The National Heart, Lung, and Blood Institute convened a Working Group of expert scientists on September 4-5, 2008, in Bethesda, Maryland, to evaluate the current state of knowledge on the role of epigenetic reprogramming, including post-transcriptional modifications, contributing to coronary artery disease outcomes such as the rupture of a vulnerable plaque. Recent studies suggest that epigenetic post-transcriptional and translational modifications might play important roles in cardiovascular phenotypic modulation and disease.
The group focused on such issues as the use of epigenetic posttranslational modification and marks for detection, prevention and risk assessment of cardiovascular disease. Also discussed was the impact of epigenetic modifications on the molecular mechanisms regulating early disease development and potential use of epigenetic marks and post-translational protein modification to develop new surrogate markers for monitoring therapy and interventions.
The Working Group discussed epigenetics in the context of rupture-prone atherosclerotic plaque and the cardiovascular disease area in general. In addition to considering Adrian Bird’s recent definition of epigenetics, “the structural adaptation of chromosomal regions so as to register, signal, or perpetuate altered activity states” the group also decided to consider processes whose mechanistic relationship with classical epigenetic mechanisms can be clearly delineated. This includes microRNAs that impact DNA methylation or histone modification.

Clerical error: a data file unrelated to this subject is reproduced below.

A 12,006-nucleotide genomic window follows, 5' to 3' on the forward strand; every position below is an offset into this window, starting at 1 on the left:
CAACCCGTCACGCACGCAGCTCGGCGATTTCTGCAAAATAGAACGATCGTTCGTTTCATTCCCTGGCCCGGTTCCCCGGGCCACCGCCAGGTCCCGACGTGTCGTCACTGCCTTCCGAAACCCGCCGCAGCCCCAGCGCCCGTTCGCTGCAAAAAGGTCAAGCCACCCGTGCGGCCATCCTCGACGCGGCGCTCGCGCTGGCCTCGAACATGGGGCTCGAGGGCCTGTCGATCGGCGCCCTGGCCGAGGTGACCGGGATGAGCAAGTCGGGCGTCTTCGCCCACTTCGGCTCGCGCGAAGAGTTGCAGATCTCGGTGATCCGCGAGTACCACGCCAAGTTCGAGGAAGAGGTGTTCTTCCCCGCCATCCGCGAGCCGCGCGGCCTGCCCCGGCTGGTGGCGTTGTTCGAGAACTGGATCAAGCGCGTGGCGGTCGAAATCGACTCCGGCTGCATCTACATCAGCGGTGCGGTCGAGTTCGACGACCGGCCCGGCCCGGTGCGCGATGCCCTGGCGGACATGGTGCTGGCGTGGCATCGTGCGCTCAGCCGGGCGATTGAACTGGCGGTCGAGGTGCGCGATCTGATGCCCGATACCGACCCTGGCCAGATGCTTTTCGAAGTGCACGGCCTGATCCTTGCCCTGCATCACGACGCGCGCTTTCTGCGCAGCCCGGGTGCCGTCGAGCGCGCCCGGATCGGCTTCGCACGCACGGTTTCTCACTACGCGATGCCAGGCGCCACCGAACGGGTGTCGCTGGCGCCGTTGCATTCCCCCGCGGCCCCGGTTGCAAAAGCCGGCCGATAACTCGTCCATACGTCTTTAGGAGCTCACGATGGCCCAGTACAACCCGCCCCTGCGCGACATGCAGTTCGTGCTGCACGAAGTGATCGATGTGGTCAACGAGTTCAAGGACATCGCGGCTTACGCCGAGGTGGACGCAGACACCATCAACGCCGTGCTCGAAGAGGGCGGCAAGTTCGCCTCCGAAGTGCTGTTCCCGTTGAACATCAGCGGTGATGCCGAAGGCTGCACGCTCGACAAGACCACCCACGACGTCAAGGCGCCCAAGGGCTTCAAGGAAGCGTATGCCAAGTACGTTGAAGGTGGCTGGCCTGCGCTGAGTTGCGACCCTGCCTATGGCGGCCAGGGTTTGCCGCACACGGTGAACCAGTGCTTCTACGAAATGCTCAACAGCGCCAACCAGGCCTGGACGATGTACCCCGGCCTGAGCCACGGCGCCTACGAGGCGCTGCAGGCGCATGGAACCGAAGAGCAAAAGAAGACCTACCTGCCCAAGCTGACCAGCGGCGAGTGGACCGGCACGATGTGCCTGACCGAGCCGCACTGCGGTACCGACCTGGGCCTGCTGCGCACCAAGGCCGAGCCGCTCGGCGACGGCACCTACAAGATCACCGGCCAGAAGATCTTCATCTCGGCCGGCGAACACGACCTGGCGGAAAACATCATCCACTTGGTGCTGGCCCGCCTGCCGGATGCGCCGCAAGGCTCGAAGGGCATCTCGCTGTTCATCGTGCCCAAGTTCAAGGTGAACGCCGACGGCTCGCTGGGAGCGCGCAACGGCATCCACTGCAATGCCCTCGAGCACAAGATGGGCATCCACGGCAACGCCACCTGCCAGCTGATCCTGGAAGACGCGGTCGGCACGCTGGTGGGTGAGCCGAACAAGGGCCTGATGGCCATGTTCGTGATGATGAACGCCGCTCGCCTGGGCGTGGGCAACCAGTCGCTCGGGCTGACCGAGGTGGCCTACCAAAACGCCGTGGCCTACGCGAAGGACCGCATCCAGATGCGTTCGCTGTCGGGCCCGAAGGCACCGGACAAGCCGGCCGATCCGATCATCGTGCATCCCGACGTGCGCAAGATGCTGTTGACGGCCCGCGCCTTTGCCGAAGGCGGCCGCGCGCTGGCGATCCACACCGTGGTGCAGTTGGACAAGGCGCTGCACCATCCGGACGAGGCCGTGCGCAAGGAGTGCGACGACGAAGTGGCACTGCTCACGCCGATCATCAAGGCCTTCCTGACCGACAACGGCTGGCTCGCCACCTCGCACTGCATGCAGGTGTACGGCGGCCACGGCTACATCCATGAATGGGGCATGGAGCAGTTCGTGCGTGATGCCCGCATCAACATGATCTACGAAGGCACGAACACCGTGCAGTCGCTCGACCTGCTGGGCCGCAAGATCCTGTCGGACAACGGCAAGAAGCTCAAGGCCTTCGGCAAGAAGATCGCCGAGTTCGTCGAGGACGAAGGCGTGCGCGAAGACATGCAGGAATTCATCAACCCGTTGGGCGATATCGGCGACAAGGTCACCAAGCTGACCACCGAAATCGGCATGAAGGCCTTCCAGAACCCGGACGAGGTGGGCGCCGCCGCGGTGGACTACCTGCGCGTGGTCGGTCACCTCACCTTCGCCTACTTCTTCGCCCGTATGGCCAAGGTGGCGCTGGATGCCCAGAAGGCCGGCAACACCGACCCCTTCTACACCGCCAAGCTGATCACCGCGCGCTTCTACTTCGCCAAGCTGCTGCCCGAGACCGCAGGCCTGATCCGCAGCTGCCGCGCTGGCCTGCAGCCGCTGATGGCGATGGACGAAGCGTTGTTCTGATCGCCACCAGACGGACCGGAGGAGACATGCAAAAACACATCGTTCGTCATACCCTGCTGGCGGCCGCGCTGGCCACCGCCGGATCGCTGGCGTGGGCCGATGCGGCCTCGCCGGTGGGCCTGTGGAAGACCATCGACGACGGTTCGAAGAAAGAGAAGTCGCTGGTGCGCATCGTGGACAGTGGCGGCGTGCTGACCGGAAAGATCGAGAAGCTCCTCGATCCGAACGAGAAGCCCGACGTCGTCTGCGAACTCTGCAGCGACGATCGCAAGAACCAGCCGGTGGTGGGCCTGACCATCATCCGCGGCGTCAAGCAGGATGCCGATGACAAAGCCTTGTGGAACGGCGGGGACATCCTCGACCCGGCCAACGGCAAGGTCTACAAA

Discussions included the availability and requirement of sample collections that have extensive phenotypic information with the expressed intention of leveraging existing resources. There was general agreement on the need for relevant animal models, understanding the stable epigenome, profiling histone methylation patterns and understanding their relationship to pathology. There was also an emphasis on understanding whether circulating cells register and reflect local events. Tissue specificity and the stability of epigenetic marks were also discussed, as well as the need for targeted and locus specific approaches to detection. Apprehending upstream mechanisms controlling epigenetic programming in cells as well as those responsible for the recruitment of histone modifying enzymes to selective gene loci were thought to be important issues in need of clarification. There was also an emphasis on deciphering the histone code as it relates to the control of vascular cells during development and its alteration in adult life. Assay platforms and the need for improved sensitivity of current assays were discussed as were requirements for performing genome-wide epigenetic profiling on small amounts of tissue, histone modification patterns and gene expression. There was also dialogue regarding the need for direct testing to determine whether epigenetic changes are a cause or consequence of changes in gene expression. Deliberations also focused on global and locus specific methylation and their correlation to functional readout. Additional discussion topics included the role of microRNA and the association between methylation classes and environmental exposure. Finally, novel and improved data analysis and study design related specifically to epigenetics were considered important and ongoing needs. The extensive discussions led to the following recommendations.